Mississippi officials monitoring Swine Flu

By Karen Abernathy - bio | email

BILOXI, MS (WLOX) - State health officials are preparing for the possibility of an outbreak of swine flu in Mississippi. U.S. officials confirmed the spread of swine flu across the nation Monday. World health officials fear it might be the start of a pandemic, and Mississippi is taking action.

State Department of Health Epidemiologist Dr. Mary Currier said, "Nobody has a crystal ball. We don't know how much it will spread. We're hoping for the best, but preparing for the worst."

Dr. Currier said they are getting daily briefings from the Centers for Disease Control.

"This is not a strain of flu we've seen in humans before. Absolutely. It's a new strain of influenza virus. It's a mixture of a North American swine flu, a European Swine flu and an Avian influenza. So, it looks like it started out in birds and mixed up in pigs, and now it's gone to humans and it's being transmitted from person to person in humans."

Swine flu has been detected in a total of 45 people in California, Texas, Kansas Ohio, and New York. Twenty of those cases are in one New York City school where kids just returned from a trip to Mexico.

Meanwhile in Mexico, there is an outbreak estimated at about 1600. Officials say 149 people there have died.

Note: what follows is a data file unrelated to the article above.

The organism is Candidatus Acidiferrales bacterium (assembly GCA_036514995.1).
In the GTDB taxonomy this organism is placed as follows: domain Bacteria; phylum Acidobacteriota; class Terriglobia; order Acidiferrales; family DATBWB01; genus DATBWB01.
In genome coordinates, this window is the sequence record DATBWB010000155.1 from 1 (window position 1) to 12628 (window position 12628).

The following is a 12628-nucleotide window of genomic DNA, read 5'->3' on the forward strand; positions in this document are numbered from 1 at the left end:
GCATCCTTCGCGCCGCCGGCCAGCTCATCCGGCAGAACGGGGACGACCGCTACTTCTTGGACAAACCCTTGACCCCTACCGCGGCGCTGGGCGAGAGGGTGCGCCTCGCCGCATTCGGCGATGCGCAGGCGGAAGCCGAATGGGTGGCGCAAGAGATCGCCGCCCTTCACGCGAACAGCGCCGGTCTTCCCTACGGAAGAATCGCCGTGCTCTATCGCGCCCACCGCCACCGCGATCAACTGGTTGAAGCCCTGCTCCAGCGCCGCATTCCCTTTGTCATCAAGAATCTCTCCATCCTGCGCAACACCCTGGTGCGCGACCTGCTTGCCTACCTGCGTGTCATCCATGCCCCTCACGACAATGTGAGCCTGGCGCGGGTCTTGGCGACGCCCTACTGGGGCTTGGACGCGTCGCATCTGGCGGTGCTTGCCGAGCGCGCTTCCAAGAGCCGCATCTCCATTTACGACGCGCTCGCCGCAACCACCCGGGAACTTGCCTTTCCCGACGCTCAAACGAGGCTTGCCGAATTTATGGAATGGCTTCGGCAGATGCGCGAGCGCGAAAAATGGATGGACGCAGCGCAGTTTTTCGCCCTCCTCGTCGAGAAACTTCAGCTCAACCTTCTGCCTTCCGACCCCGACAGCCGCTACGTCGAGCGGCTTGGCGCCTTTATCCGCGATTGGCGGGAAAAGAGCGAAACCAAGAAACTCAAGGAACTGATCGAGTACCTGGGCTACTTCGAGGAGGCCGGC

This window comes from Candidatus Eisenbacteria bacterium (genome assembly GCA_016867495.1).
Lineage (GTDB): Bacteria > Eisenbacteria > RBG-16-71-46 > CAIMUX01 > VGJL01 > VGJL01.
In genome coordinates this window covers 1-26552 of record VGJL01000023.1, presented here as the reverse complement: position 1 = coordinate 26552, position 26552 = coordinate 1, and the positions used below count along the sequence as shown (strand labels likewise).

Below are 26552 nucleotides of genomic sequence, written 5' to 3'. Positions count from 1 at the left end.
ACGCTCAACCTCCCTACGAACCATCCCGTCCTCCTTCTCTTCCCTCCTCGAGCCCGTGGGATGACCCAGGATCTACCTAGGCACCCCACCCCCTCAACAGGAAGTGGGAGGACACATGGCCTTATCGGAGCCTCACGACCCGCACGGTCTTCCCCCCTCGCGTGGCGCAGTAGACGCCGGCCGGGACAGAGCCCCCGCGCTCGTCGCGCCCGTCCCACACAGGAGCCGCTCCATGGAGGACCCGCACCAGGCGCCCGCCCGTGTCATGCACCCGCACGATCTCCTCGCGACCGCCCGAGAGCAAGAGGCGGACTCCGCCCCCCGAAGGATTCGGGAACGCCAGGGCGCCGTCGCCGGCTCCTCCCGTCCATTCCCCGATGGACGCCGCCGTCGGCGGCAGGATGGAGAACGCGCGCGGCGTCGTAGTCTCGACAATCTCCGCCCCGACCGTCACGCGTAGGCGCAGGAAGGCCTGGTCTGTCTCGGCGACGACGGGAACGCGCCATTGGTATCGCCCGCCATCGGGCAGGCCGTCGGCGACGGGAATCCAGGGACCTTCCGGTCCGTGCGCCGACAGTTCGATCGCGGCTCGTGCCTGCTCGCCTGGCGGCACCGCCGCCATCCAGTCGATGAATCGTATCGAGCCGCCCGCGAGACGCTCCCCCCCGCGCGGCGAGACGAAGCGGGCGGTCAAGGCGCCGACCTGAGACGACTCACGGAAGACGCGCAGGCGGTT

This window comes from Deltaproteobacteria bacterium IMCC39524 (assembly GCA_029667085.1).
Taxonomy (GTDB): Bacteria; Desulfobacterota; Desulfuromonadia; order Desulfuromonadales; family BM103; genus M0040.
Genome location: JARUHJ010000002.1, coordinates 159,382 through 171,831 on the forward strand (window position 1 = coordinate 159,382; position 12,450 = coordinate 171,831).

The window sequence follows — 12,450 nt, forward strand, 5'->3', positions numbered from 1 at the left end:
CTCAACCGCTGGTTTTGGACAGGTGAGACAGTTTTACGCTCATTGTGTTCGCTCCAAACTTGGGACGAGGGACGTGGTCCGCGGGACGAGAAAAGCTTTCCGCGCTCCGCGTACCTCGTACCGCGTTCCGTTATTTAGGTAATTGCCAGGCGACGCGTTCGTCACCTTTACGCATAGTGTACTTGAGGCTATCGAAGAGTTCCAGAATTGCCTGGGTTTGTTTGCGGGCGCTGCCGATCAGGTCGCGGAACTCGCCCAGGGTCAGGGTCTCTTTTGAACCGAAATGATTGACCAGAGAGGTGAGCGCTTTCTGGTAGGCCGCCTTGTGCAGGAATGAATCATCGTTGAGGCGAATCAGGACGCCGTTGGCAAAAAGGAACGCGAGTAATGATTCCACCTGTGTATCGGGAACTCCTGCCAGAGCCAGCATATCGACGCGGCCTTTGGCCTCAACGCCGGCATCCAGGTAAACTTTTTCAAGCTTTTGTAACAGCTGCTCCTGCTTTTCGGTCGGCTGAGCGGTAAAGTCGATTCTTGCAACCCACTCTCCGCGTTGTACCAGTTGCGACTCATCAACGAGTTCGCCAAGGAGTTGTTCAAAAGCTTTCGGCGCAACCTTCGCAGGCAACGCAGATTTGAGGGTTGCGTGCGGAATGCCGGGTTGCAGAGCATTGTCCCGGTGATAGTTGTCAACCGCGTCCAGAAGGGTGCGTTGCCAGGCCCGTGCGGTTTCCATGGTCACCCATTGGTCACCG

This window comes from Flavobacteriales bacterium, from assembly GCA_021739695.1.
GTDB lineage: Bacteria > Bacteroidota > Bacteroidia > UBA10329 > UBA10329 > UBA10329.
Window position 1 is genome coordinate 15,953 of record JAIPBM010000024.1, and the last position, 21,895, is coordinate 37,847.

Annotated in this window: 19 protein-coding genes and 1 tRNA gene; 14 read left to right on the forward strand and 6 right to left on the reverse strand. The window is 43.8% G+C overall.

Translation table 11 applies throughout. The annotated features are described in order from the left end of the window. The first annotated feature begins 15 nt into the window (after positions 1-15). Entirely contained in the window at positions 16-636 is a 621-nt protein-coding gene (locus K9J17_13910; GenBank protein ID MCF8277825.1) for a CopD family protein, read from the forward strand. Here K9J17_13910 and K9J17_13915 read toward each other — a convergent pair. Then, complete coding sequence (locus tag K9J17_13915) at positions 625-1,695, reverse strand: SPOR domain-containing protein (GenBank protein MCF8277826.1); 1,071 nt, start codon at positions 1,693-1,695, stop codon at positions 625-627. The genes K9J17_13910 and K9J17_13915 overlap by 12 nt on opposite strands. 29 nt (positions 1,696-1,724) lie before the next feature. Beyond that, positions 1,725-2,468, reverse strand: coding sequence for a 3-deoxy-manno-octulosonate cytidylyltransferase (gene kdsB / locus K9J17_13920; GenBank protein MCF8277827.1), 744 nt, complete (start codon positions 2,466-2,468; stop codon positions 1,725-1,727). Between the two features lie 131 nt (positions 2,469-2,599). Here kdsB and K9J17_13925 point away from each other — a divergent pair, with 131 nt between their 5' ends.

Here on the coast, the swine flu was a hot topic at the Mississippi All Hazards Preparedness Conference at the Coast Coliseum in Biloxi. The Director of the Mississippi Department of Homeland Security, J.W. Ledbetter, said they are making sure people are prepared, just in case the swine flu turns up in our state.

"Part of our mission is to keep this state safe. When you get a pandemic like this, it threatens everything from our basic defense to the people's welfare. That's part of our mission."

Health officials in Mississippi are now waiting for new shipments of anti-virals to add to the current stock piles.  They say Mississippi already has 300,000 Tamiflu doses on hand.

As far as prevention, Ledbetter said at this point, the advice to the public is simple.

"Wash your hands several times a day. Wash your food. Stay away from people you know to be sick. Monitor where you go and who you are around."

It's especially important to wash your hands before eating. Also, make sure you avoid touching your eyes and mouth.

The most common symptoms of swine flu include fever, lethargy, loss of appetite, and respiratory issues like coughing. Some people also experience sore throat, nausea, vomiting and diarrhea.

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